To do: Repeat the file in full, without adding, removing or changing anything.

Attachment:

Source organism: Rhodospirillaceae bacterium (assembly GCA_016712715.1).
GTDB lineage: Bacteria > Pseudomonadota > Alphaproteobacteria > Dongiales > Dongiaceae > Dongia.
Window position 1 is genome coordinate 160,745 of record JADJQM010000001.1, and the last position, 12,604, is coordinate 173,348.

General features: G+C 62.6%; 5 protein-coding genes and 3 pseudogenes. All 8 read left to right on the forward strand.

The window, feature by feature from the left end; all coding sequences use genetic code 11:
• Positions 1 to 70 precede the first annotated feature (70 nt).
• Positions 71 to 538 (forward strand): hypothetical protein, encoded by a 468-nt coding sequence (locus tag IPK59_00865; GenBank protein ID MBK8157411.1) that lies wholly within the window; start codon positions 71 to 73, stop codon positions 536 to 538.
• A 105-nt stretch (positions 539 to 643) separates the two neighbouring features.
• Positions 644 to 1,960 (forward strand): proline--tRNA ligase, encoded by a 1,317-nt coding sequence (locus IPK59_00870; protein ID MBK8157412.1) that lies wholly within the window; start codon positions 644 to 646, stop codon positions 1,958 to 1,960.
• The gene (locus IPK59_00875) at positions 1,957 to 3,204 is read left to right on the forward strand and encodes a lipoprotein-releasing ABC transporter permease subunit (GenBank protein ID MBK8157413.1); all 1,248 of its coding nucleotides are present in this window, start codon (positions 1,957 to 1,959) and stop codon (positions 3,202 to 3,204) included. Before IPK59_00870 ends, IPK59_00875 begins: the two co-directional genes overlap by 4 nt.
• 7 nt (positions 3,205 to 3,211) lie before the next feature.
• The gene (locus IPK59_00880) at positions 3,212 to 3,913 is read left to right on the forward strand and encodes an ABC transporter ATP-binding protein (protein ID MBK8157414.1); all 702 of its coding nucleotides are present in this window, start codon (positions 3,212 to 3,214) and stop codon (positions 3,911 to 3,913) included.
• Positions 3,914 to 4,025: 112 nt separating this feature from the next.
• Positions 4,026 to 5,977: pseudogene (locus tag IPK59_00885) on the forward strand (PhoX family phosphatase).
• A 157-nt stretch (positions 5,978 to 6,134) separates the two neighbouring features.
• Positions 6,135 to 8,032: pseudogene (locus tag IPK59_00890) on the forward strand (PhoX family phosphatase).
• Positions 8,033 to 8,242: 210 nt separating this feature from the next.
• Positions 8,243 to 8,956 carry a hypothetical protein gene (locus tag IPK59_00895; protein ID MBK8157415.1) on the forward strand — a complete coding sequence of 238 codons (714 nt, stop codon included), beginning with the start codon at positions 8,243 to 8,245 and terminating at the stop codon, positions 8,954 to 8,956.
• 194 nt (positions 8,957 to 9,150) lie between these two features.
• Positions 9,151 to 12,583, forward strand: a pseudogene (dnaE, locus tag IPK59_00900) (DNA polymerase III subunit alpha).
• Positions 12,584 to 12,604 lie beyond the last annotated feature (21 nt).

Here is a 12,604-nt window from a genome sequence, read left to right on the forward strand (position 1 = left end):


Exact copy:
Source organism: Rhodospirillaceae bacterium (assembly GCA_016712715.1).
GTDB lineage: Bacteria > Pseudomonadota > Alphaproteobacteria > Dongiales > Dongiaceae > Dongia.
Window position 1 is genome coordinate 160,745 of record JADJQM010000001.1, and the last position, 12,604, is coordinate 173,348.

General features: G+C 62.6%; 5 protein-coding genes and 3 pseudogenes. All 8 read left to right on the forward strand.

The window, feature by feature from the left end; all coding sequences use genetic code 11:
• Positions 1 to 70 precede the first annotated feature (70 nt).
• Positions 71 to 538 (forward strand): hypothetical protein, encoded by a 468-nt coding sequence (locus tag IPK59_00865; GenBank protein ID MBK8157411.1) that lies wholly within the window; start codon positions 71 to 73, stop codon positions 536 to 538.
• A 105-nt stretch (positions 539 to 643) separates the two neighbouring features.
• Positions 644 to 1,960 (forward strand): proline--tRNA ligase, encoded by a 1,317-nt coding sequence (locus IPK59_00870; protein ID MBK8157412.1) that lies wholly within the window; start codon positions 644 to 646, stop codon positions 1,958 to 1,960.
• The gene (locus IPK59_00875) at positions 1,957 to 3,204 is read left to right on the forward strand and encodes a lipoprotein-releasing ABC transporter permease subunit (GenBank protein ID MBK8157413.1); all 1,248 of its coding nucleotides are present in this window, start codon (positions 1,957 to 1,959) and stop codon (positions 3,202 to 3,204) included. Before IPK59_00870 ends, IPK59_00875 begins: the two co-directional genes overlap by 4 nt.
• 7 nt (positions 3,205 to 3,211) lie before the next feature.
• The gene (locus IPK59_00880) at positions 3,212 to 3,913 is read left to right on the forward strand and encodes an ABC transporter ATP-binding protein (protein ID MBK8157414.1); all 702 of its coding nucleotides are present in this window, start codon (positions 3,212 to 3,214) and stop codon (positions 3,911 to 3,913) included.
• Positions 3,914 to 4,025: 112 nt separating this feature from the next.
• Positions 4,026 to 5,977: pseudogene (locus tag IPK59_00885) on the forward strand (PhoX family phosphatase).
• A 157-nt stretch (positions 5,978 to 6,134) separates the two neighbouring features.
• Positions 6,135 to 8,032: pseudogene (locus tag IPK59_00890) on the forward strand (PhoX family phosphatase).
• Positions 8,033 to 8,242: 210 nt separating this feature from the next.
• Positions 8,243 to 8,956 carry a hypothetical protein gene (locus tag IPK59_00895; protein ID MBK8157415.1) on the forward strand — a complete coding sequence of 238 codons (714 nt, stop codon included), beginning with the start codon at positions 8,243 to 8,245 and terminating at the stop codon, positions 8,954 to 8,956.
• 194 nt (positions 8,957 to 9,150) lie between these two features.
• Positions 9,151 to 12,583, forward strand: a pseudogene (dnaE, locus tag IPK59_00900) (DNA polymerase III subunit alpha).
• Positions 12,584 to 12,604 lie beyond the last annotated feature (21 nt).

Here is a 12,604-nt window from a genome sequence, read left to right on the forward strand (position 1 = left end):